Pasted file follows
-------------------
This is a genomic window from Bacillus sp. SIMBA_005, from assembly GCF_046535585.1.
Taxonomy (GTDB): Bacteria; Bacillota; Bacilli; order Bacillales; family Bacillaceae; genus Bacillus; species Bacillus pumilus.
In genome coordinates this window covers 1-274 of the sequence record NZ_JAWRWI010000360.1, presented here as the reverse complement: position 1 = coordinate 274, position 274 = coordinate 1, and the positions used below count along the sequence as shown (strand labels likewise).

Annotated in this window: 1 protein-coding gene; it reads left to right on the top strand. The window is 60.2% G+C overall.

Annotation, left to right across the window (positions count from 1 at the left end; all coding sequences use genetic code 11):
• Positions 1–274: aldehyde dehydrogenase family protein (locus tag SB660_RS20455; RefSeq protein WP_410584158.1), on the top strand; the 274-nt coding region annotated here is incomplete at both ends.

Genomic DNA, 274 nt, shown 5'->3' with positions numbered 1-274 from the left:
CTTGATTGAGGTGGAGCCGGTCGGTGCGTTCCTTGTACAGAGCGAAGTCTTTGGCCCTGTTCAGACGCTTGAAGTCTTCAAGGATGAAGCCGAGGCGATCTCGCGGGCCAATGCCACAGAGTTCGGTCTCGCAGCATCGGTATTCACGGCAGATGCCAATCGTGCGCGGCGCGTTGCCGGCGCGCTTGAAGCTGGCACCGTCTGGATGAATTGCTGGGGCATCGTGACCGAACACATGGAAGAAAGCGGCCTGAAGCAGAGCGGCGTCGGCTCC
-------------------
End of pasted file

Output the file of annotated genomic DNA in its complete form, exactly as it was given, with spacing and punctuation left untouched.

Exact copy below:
This is a genomic window from Bacillus sp. SIMBA_005, from assembly GCF_046535585.1.
Taxonomy (GTDB): Bacteria; Bacillota; Bacilli; order Bacillales; family Bacillaceae; genus Bacillus; species Bacillus pumilus.
In genome coordinates this window covers 1-274 of the sequence record NZ_JAWRWI010000360.1, presented here as the reverse complement: position 1 = coordinate 274, position 274 = coordinate 1, and the positions used below count along the sequence as shown (strand labels likewise).

Annotated in this window: 1 protein-coding gene; it reads left to right on the top strand. The window is 60.2% G+C overall.

Annotation, left to right across the window (positions count from 1 at the left end; all coding sequences use genetic code 11):
• Positions 1–274: aldehyde dehydrogenase family protein (locus tag SB660_RS20455; RefSeq protein WP_410584158.1), on the top strand; the 274-nt coding region annotated here is incomplete at both ends.

Genomic DNA, 274 nt, shown 5'->3' with positions numbered 1-274 from the left:
CTTGATTGAGGTGGAGCCGGTCGGTGCGTTCCTTGTACAGAGCGAAGTCTTTGGCCCTGTTCAGACGCTTGAAGTCTTCAAGGATGAAGCCGAGGCGATCTCGCGGGCCAATGCCACAGAGTTCGGTCTCGCAGCATCGGTATTCACGGCAGATGCCAATCGTGCGCGGCGCGTTGCCGGCGCGCTTGAAGCTGGCACCGTCTGGATGAATTGCTGGGGCATCGTGACCGAACACATGGAAGAAAGCGGCCTGAAGCAGAGCGGCGTCGGCTCC